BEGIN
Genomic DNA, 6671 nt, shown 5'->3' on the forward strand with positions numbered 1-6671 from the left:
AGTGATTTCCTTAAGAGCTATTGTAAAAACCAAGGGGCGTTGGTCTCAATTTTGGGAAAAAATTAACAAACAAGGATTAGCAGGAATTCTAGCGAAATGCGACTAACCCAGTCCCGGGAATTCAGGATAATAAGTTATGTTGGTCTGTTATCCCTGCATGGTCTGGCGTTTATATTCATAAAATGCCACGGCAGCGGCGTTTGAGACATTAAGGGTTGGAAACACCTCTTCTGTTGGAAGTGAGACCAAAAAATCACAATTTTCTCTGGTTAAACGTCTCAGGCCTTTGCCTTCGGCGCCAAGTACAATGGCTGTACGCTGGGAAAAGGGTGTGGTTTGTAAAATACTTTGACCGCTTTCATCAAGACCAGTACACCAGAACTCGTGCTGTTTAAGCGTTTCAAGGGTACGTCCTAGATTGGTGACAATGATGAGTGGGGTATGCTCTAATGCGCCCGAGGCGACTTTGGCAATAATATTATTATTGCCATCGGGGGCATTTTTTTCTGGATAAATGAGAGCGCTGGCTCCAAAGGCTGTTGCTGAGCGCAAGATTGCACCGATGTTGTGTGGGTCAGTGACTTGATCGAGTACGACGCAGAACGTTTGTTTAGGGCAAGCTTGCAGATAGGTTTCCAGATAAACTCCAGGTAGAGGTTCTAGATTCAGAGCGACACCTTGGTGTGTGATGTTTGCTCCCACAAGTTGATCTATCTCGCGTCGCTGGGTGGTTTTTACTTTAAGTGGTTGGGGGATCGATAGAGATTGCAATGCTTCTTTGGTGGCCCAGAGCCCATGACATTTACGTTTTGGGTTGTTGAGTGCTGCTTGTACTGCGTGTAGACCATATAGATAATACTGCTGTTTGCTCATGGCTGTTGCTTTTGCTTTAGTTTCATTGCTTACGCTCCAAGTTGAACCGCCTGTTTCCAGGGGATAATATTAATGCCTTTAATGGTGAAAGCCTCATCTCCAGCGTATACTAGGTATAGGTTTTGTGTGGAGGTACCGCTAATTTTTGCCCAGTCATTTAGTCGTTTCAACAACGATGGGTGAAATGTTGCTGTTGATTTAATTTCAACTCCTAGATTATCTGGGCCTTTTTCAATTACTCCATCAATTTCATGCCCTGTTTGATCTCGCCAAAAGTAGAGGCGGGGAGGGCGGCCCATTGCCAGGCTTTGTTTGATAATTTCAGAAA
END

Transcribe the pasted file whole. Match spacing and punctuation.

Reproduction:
Genomic DNA, 6671 nt, shown 5'->3' on the forward strand with positions numbered 1-6671 from the left:
AGTGATTTCCTTAAGAGCTATTGTAAAAACCAAGGGGCGTTGGTCTCAATTTTGGGAAAAAATTAACAAACAAGGATTAGCAGGAATTCTAGCGAAATGCGACTAACCCAGTCCCGGGAATTCAGGATAATAAGTTATGTTGGTCTGTTATCCCTGCATGGTCTGGCGTTTATATTCATAAAATGCCACGGCAGCGGCGTTTGAGACATTAAGGGTTGGAAACACCTCTTCTGTTGGAAGTGAGACCAAAAAATCACAATTTTCTCTGGTTAAACGTCTCAGGCCTTTGCCTTCGGCGCCAAGTACAATGGCTGTACGCTGGGAAAAGGGTGTGGTTTGTAAAATACTTTGACCGCTTTCATCAAGACCAGTACACCAGAACTCGTGCTGTTTAAGCGTTTCAAGGGTACGTCCTAGATTGGTGACAATGATGAGTGGGGTATGCTCTAATGCGCCCGAGGCGACTTTGGCAATAATATTATTATTGCCATCGGGGGCATTTTTTTCTGGATAAATGAGAGCGCTGGCTCCAAAGGCTGTTGCTGAGCGCAAGATTGCACCGATGTTGTGTGGGTCAGTGACTTGATCGAGTACGACGCAGAACGTTTGTTTAGGGCAAGCTTGCAGATAGGTTTCCAGATAAACTCCAGGTAGAGGTTCTAGATTCAGAGCGACACCTTGGTGTGTGATGTTTGCTCCCACAAGTTGATCTATCTCGCGTCGCTGGGTGGTTTTTACTTTAAGTGGTTGGGGGATCGATAGAGATTGCAATGCTTCTTTGGTGGCCCAGAGCCCATGACATTTACGTTTTGGGTTGTTGAGTGCTGCTTGTACTGCGTGTAGACCATATAGATAATACTGCTGTTTGCTCATGGCTGTTGCTTTTGCTTTAGTTTCATTGCTTACGCTCCAAGTTGAACCGCCTGTTTCCAGGGGATAATATTAATGCCTTTAATGGTGAAAGCCTCATCTCCAGCGTATACTAGGTATAGGTTTTGTGTGGAGGTACCGCTAATTTTTGCCCAGTCATTTAGTCGTTTCAACAACGATGGGTGAAATGTTGCTGTTGATTTAATTTCAACTCCTAGATTATCTGGGCCTTTTTCAATTACTCCATCAATTTCATGCCCTGTTTGATCTCGCCAAAAGTAGAGGCGGGGAGGGCGGCCCATTGCCAGGCTTTGTTTGATAATTTCAGAAA